But governments, particularly local governments, have limited capacity themselves: few skilled staff to do the kind of support work described above and limited financial reserves to cover the costs of a major repair. And as more and more people are getting access to improved water, a bigger part of governments budget would need to be set aside to cover the recurrent costs. Yet, government often doesn't get a cent to do all this work from the charities and NGOs who are putting in new water systems. The result is all too well-known and rehearsed on these web pages: communities stop being able to manage their systems after a few years, broken pumps remain unrepaired and wells run dry.

To stop that cycle, more public funding needs to go into the continuous provision of services – next to investing in new water systems for those who don't have access yet. No country has achieved full access to sustainable water supplies, without massive public finance. The real bucket challenge is one of bucks, bucks from and for government. But with a call for more money for government, comes, at least in my view, also a call for stronger accountability by government over how it is using those funds. And that is where individual citizens and organised civil society have a key role to play. 

The real bucket challenge is one of bucks, bucks from and for government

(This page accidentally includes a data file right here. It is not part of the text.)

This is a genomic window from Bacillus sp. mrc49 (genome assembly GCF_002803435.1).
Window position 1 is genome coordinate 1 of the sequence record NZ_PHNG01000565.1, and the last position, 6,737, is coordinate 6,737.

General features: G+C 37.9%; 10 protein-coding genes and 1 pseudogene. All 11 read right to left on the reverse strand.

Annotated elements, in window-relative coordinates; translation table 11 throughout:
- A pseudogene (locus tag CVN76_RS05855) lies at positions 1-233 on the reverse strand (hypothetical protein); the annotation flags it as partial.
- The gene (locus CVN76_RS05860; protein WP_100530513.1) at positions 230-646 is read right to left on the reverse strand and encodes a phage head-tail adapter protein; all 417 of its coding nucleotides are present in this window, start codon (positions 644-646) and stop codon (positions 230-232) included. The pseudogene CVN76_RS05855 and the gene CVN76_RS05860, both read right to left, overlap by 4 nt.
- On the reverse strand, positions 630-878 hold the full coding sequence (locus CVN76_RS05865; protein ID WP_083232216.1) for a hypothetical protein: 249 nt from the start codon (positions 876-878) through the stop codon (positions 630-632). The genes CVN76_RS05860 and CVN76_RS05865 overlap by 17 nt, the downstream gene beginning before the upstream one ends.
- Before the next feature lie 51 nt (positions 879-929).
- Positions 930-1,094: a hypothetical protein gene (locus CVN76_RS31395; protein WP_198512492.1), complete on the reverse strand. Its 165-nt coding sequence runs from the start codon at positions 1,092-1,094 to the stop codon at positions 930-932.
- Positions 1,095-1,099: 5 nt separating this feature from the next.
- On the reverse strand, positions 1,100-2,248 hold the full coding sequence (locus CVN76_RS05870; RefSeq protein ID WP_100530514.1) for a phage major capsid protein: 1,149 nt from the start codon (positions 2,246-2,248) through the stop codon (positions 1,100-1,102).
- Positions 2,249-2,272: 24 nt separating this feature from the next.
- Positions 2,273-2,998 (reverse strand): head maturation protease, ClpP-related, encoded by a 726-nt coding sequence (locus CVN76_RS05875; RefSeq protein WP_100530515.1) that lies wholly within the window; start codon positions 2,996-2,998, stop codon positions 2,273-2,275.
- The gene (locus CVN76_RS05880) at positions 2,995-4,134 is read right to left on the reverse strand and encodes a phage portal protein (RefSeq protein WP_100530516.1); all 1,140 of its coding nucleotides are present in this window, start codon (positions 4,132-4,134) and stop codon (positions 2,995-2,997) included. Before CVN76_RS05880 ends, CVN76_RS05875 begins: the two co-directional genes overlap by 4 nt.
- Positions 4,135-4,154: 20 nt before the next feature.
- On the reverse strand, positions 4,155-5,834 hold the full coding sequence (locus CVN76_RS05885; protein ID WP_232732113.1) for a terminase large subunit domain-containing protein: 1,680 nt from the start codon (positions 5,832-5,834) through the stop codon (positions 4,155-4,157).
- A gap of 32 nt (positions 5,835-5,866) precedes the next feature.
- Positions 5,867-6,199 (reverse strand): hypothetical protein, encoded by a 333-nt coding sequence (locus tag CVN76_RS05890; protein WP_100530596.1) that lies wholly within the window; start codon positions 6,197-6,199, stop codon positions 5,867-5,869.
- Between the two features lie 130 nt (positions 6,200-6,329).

So, if you want to contribute to addressing the bucket challenge, the first thing to do is your taxes and your water bills, and above all holding your government to account over how those are spent. If you live in a donor country, your government should publish what it spends on different sectors, including water and sanitation, all nicely compiled here. If you think that your government is not spending enough, lobby your parliamentarian or campaign not only for increases, but above all for ensuring that money is spent well. Donor money that only goes to putting in new pipes has the same perverse effect; and particularly bilateral donor money can do a lot to improve government capacity to address the recurrent cost challenges. If you live in a country where the government is still fighting the bucket challenge, part of your water bill, may help subsidizing the water bill of someone who cannot afford it. Both donor and recipient governements have started making high-level commitments under the umbrella of Sanitation and Water for All, not only for more funding into water, but also for ways to improve how that money is spent. Again, check for your country, whether your government is living up to that commitment, hold it to account and if the commitments are only half-hearted, lobby for stronger ones.